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Pizza and Beer: North Korean health food
If you visit Pyongyang, you can make a discovery that has been known in bowling alleys across the United States for decades: beer and pizza go together. This year, new approaches to both the food and the drink have been developed, and the only thing missing is the crash of pins in the background.
Back in March, North Korea celebrated its first pizzeria. It took nearly a decade, but the country was able to import the necessary cooking equipment to set up its first "authentic" shop. To keep it going, Kim Jong Il will need to source and import high-quality ingredients regularly. With many of the 24 million people in his country starving, this doesn't strike me as the best use of national resources.
But, it's easy for me to judge. I live in New York, a town with 1,520 pizza establishments, according to a search conducted by Reason. That's one pizza place for every 5,921 people. Meanwhile, North Korea has a person-to-pizza ratio of 24 million to one. Unpleasant, really.
Now, what is pizza without a cold beer?
Beer has been available in North Korea – at least to the extent that anything is over there. A new brand, though, could fortify the members of the working party, as this new brew is purported to have health benefits. The beer is being touted in a commercial on state television. This is strange, in that commercials in general are extremely rare in North Korea, and this seems to be the first for any food or beverage product.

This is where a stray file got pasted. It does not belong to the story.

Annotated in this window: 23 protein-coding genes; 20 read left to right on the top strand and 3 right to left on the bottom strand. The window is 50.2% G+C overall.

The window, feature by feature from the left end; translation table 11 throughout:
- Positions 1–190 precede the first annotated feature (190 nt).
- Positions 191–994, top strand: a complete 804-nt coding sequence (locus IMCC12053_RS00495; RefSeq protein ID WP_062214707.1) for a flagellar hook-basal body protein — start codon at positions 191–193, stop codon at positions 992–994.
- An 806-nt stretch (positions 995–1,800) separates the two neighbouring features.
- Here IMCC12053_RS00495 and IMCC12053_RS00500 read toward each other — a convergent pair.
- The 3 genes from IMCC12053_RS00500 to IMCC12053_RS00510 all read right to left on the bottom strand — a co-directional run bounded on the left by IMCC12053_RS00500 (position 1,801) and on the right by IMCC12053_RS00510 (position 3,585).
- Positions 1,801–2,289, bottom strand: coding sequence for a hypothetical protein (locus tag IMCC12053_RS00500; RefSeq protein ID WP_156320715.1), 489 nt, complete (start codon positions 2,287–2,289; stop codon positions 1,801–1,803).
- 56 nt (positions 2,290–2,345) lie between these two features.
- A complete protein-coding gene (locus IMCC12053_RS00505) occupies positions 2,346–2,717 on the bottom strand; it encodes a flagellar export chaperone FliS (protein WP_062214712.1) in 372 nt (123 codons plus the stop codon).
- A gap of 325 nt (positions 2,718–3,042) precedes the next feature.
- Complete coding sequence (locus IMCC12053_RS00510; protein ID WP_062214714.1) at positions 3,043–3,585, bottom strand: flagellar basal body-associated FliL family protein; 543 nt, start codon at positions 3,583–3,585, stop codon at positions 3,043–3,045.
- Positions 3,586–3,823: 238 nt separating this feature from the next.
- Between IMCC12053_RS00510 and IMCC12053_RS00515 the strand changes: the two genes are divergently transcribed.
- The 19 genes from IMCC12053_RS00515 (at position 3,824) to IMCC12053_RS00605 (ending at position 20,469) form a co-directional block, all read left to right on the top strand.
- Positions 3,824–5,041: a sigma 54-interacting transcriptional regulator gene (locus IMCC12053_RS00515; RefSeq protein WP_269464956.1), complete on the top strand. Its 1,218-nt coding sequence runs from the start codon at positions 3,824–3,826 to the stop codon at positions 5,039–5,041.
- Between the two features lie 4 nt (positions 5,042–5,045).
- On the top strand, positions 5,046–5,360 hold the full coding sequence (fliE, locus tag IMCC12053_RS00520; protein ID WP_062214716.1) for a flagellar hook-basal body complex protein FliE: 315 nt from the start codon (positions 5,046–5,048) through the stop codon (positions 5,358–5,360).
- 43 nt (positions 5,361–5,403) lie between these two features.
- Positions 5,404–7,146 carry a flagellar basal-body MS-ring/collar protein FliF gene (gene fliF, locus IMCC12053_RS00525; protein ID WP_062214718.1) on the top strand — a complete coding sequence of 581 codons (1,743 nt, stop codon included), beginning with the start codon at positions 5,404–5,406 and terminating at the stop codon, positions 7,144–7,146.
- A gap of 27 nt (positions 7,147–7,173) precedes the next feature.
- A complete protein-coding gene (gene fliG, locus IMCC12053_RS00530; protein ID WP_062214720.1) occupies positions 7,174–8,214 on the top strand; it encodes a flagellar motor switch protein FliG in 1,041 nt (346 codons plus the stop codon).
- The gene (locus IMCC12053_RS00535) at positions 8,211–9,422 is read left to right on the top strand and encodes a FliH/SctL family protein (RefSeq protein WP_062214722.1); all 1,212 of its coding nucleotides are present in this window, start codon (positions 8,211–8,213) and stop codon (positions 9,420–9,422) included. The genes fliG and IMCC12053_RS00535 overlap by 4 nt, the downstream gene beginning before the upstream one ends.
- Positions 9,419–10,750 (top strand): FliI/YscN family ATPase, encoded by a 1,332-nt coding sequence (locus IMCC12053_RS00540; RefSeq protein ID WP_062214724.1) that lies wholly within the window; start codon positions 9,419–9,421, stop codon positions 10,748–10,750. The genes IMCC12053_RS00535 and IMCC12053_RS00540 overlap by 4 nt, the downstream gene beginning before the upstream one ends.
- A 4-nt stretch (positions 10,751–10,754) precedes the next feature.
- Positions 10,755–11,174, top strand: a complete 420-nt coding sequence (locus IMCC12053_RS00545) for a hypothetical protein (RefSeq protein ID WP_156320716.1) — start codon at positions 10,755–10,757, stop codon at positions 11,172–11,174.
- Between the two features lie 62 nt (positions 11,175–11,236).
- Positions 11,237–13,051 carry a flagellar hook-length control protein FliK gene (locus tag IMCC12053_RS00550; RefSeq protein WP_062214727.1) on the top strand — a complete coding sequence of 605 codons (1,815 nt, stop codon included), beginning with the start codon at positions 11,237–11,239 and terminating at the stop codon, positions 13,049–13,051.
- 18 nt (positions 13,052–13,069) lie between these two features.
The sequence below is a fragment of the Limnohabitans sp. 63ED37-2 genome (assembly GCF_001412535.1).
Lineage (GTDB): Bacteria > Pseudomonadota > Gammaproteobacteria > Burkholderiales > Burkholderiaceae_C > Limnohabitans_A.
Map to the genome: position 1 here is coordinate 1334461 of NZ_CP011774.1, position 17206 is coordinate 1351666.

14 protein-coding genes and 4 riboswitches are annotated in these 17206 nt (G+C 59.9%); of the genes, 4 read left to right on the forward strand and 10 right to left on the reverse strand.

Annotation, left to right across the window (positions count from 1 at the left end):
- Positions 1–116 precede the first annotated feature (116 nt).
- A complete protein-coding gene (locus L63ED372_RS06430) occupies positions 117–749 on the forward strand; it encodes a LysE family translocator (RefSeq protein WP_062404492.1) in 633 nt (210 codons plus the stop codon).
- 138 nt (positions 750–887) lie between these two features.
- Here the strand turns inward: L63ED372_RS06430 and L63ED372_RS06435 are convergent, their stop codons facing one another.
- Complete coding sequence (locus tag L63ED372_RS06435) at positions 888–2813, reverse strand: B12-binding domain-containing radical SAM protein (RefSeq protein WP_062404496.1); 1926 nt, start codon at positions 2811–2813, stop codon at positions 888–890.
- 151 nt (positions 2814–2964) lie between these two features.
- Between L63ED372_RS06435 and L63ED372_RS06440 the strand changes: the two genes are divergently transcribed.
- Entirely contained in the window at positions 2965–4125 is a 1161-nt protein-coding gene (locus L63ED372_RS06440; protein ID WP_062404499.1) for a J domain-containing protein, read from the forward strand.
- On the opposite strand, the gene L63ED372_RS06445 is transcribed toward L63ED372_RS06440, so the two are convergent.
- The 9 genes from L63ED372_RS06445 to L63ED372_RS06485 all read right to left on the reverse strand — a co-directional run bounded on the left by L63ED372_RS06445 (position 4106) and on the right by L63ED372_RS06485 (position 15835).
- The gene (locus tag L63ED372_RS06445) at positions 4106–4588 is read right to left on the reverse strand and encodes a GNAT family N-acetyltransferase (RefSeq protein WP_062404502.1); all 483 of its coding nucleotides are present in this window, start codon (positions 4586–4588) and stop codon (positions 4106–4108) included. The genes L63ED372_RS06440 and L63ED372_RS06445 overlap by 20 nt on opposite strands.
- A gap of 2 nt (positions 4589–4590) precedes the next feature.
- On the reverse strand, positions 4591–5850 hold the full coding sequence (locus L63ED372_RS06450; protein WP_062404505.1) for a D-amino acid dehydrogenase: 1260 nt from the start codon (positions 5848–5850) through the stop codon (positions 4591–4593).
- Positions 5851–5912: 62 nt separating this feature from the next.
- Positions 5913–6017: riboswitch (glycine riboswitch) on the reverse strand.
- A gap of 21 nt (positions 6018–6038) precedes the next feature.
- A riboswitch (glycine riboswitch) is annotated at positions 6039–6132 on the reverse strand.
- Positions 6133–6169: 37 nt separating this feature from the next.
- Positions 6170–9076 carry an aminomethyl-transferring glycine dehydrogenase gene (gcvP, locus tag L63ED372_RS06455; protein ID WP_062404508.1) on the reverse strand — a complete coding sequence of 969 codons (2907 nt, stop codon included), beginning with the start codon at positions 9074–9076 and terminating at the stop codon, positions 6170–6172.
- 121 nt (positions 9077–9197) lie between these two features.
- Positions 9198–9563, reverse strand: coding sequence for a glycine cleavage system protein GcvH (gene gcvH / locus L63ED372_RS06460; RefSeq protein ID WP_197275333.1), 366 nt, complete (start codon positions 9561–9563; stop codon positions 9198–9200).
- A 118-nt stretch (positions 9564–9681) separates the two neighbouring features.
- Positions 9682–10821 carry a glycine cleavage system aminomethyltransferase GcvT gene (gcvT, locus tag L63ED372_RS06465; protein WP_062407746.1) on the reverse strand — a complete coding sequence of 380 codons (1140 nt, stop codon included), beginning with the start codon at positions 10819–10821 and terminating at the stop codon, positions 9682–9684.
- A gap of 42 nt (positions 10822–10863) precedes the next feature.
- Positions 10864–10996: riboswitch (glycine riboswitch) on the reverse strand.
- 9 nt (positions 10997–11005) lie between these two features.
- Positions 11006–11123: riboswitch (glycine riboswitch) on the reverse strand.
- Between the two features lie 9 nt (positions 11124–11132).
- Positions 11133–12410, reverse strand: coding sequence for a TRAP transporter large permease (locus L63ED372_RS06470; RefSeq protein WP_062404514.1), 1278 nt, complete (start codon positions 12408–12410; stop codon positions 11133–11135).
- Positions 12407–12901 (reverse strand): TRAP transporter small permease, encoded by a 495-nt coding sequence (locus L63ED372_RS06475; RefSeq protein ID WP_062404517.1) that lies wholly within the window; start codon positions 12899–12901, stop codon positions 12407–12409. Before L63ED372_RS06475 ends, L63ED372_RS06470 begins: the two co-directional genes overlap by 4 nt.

Look for the commercial after the jump.
Of course, the question remains: how many people could actually see the commercial? Let's not forget, North Korea is famous for its regular power shortages, which affect even the showplace capital city. So, the secret to happiness and longevity may be missed, because nobody could see the ad.